7 Hidden Gems in the South of France
The South of France is blessed with gorgeous weather, miles of sandy coastline and amazing cultural attractions. One of the biggest challenges when visiting is choosing exactly where you’re going to stay.
You might be tempted by the eye-catching names like St Tropez or Monaco, but there’s a lot to be gained by trying somewhere a little different.
Here are seven amazing hidden gem destinations that are well worth visiting.
It’s often overlooked for more famous names like Nice and Toulouse but for many people, Montpellier is the traditional vision a French city: stylish, elegant and cultured. Large student numbers and a multi-cultural population ensure that this is a city with a charm unlike anywhere else in the country.
And alongside its own allures, Montpellier is outstanding for its truly superb location. A stone’s throw from virtually deserted Mediterranean beaches and a short drive to the fairy-tale walled town of Carcassonne, it also has its own airport and excellent transport links. If you’re looking for a practical base, with beautiful holiday villas to explore the South of France from, Montpellier might just be the perfect place.
Straddling the border with Italy, Menton takes an influence from both countries. It’s a sedate example of a beautiful French Riviera town with easy access to lovely beaches. The picturesque old town is well preserved and you could spend a day just marvelling at the scenery, but there is plenty of competition for your attention too with the Jean Cocteau Museum, Mare Nostrum brewery and beautiful gardens all within easy reach. If you visit in February you might be lucky enough to catch the annual Lemon Festival which is a true celebration of lemons like you’ve never seen.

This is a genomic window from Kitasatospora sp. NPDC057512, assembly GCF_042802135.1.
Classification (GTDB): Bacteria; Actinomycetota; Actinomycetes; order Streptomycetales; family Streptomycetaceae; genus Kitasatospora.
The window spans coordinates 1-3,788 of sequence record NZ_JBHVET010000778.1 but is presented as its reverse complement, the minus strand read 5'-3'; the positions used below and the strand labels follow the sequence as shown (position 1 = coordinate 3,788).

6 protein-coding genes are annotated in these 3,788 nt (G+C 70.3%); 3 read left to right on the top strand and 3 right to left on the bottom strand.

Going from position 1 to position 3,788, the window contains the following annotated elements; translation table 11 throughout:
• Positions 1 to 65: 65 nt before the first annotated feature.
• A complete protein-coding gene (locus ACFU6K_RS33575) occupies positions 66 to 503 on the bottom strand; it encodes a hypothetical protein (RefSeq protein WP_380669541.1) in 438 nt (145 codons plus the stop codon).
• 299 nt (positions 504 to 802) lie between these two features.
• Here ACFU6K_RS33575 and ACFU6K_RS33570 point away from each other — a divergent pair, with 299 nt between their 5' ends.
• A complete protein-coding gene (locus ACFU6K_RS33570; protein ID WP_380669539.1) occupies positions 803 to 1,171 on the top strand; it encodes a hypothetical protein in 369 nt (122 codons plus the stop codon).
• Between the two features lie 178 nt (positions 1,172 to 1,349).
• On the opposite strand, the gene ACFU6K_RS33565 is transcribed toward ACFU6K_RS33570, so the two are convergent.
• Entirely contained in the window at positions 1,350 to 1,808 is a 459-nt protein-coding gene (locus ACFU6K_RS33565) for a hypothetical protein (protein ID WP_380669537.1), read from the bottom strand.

Sometimes overshadowed by better known neighbours like Cannes and Nice, Antibes is well worth a holiday in its own right. Divided neatly into two sections, the delightful cobblestone streets and narrow alleyways of the town centre are home to cute local restaurants and boutiques. In the other, Juan-les-Pins, you’ll find one of the most wonderful stretches of beach anywhere in France. The town was home to Pablo Picasso for a number of years and today you’ll find a museum dedicated to his works that’s worth a visit.
4. Ile de Porquerolles
Said to have been the inspiration for Robert Louis Stevenson’s Treasure Island, Ile de Porquerolles is an island that sits just off the coast from Toulon. This is a beautiful Mediterranean island that’s just a short ferry journey from the mainland, yet it remains relatively untouched by UK visitors, so you can enjoy a unique vision of Southern France here.
Given its cutesy name, you’d be forgiven for assumed that Barcelonnette is a misplaced model village of Barcelona – the reality is far more appealing. Snuggled at the foot of the Southern Alps, the slim streets offer a bounty of traditional Provencal living with little cafes and shops to explore. During the festival season in August, the town takes on a truly Mexican flavour. It’s unlike anywhere else in the region.
6. Le Grau-du-Roi
A seaside secret sitting beneath Nimes and Montpellier, Le Grau-du-Roi has been a popular destination for French holidaymakers for many years – British tourists are only just beginning to see its potential. It’s a lovely destination for the whole family and you’ll get to holiday the way the French do!
For many visitors to Southern France, Marseille is an airport and nothing more. But to discard it this way is to miss out on a city going through something of a renaissance. Marseille was European Capital of Culture in 2013 - which has seen a development of new museums, restaurants and more. It is France’s second most populated city and shouldn’t be missed.